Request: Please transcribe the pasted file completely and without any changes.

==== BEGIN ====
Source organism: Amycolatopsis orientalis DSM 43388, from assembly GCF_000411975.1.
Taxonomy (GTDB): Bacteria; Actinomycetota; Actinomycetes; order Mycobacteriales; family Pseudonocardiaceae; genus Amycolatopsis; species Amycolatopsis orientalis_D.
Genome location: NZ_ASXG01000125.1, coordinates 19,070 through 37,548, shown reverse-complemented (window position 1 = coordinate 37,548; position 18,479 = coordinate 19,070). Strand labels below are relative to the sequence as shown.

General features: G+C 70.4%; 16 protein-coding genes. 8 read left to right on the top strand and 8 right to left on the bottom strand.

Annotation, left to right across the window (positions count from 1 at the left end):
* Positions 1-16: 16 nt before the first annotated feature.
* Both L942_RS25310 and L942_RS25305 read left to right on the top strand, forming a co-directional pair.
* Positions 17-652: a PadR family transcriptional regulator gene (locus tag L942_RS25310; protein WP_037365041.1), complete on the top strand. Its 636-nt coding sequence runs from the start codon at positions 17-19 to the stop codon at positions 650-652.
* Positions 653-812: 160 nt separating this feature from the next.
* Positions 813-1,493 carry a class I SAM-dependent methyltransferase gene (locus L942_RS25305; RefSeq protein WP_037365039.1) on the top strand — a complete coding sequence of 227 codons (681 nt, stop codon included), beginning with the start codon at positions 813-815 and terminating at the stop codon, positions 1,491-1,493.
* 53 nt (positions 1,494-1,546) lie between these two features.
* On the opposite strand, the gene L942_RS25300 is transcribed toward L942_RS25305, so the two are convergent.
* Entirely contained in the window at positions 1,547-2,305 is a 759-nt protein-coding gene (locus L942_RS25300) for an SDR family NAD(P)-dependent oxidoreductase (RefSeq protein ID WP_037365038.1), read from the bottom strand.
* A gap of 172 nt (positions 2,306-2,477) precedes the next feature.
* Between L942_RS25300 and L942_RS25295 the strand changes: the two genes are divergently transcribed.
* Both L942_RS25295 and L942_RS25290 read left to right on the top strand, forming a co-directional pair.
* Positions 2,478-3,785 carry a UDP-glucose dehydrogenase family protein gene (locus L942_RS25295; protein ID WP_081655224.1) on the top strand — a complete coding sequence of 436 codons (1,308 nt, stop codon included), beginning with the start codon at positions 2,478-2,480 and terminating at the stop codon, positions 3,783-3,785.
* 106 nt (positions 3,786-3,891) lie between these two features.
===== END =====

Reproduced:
Source organism: Amycolatopsis orientalis DSM 43388, from assembly GCF_000411975.1.
Taxonomy (GTDB): Bacteria; Actinomycetota; Actinomycetes; order Mycobacteriales; family Pseudonocardiaceae; genus Amycolatopsis; species Amycolatopsis orientalis_D.
Genome location: NZ_ASXG01000125.1, coordinates 19,070 through 37,548, shown reverse-complemented (window position 1 = coordinate 37,548; position 18,479 = coordinate 19,070). Strand labels below are relative to the sequence as shown.

General features: G+C 70.4%; 16 protein-coding genes. 8 read left to right on the top strand and 8 right to left on the bottom strand.

Annotation, left to right across the window (positions count from 1 at the left end):
* Positions 1-16: 16 nt before the first annotated feature.
* Both L942_RS25310 and L942_RS25305 read left to right on the top strand, forming a co-directional pair.
* Positions 17-652: a PadR family transcriptional regulator gene (locus tag L942_RS25310; protein WP_037365041.1), complete on the top strand. Its 636-nt coding sequence runs from the start codon at positions 17-19 to the stop codon at positions 650-652.
* Positions 653-812: 160 nt separating this feature from the next.
* Positions 813-1,493 carry a class I SAM-dependent methyltransferase gene (locus L942_RS25305; RefSeq protein WP_037365039.1) on the top strand — a complete coding sequence of 227 codons (681 nt, stop codon included), beginning with the start codon at positions 813-815 and terminating at the stop codon, positions 1,491-1,493.
* 53 nt (positions 1,494-1,546) lie between these two features.
* On the opposite strand, the gene L942_RS25300 is transcribed toward L942_RS25305, so the two are convergent.
* Entirely contained in the window at positions 1,547-2,305 is a 759-nt protein-coding gene (locus L942_RS25300) for an SDR family NAD(P)-dependent oxidoreductase (RefSeq protein ID WP_037365038.1), read from the bottom strand.
* A gap of 172 nt (positions 2,306-2,477) precedes the next feature.
* Between L942_RS25300 and L942_RS25295 the strand changes: the two genes are divergently transcribed.
* Both L942_RS25295 and L942_RS25290 read left to right on the top strand, forming a co-directional pair.
* Positions 2,478-3,785 carry a UDP-glucose dehydrogenase family protein gene (locus L942_RS25295; protein ID WP_081655224.1) on the top strand — a complete coding sequence of 436 codons (1,308 nt, stop codon included), beginning with the start codon at positions 2,478-2,480 and terminating at the stop codon, positions 3,783-3,785.
* 106 nt (positions 3,786-3,891) lie between these two features.